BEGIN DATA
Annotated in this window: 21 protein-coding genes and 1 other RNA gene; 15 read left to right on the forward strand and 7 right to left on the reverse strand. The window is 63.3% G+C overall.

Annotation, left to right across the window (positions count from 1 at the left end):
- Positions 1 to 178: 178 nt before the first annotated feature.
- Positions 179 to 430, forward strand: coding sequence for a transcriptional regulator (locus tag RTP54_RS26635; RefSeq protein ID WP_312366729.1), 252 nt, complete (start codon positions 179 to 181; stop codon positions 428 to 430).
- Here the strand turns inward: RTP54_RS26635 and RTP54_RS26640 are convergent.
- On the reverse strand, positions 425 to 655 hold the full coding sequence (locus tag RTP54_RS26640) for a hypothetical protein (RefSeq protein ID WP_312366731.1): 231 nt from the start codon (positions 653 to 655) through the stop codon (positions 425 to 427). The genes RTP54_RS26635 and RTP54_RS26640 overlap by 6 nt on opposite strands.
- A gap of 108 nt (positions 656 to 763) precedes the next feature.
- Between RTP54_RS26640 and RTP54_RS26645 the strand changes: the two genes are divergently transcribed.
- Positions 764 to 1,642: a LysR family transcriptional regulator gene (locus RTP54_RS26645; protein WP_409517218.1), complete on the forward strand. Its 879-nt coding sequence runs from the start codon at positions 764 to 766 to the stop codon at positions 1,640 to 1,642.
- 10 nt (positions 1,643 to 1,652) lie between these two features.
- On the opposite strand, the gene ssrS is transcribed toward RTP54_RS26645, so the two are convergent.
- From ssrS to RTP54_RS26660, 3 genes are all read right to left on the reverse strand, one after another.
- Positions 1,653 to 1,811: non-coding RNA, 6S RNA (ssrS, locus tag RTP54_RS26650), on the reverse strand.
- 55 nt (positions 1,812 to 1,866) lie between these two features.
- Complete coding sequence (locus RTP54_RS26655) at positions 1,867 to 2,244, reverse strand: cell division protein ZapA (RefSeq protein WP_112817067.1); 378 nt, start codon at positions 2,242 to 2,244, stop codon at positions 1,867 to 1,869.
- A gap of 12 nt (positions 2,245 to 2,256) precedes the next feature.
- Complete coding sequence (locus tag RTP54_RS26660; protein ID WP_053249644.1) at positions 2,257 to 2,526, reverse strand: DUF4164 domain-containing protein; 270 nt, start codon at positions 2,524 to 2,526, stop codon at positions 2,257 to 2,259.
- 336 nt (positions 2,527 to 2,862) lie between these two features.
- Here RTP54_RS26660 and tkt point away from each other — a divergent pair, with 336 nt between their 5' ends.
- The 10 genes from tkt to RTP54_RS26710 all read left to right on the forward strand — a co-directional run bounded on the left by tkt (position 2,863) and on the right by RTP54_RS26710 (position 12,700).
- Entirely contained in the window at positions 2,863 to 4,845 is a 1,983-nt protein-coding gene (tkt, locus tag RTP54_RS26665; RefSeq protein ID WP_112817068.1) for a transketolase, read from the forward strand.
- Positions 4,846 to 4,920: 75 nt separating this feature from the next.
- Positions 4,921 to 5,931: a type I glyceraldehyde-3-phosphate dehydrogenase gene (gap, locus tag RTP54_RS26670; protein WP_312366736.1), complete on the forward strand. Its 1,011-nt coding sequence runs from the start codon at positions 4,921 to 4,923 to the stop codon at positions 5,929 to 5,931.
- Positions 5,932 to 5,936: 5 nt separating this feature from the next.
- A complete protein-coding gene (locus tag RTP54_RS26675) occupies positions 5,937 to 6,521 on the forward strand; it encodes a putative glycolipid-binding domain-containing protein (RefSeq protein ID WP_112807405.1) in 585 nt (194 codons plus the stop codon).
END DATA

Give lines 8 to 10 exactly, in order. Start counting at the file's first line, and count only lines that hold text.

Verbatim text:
- Between RTP54_RS26640 and RTP54_RS26645 the strand changes: the two genes are divergently transcribed.
- Positions 764 to 1,642: a LysR family transcriptional regulator gene (locus RTP54_RS26645; protein WP_409517218.1), complete on the forward strand. Its 879-nt coding sequence runs from the start codon at positions 764 to 766 to the stop codon at positions 1,640 to 1,642.
- 10 nt (positions 1,643 to 1,652) lie between these two features.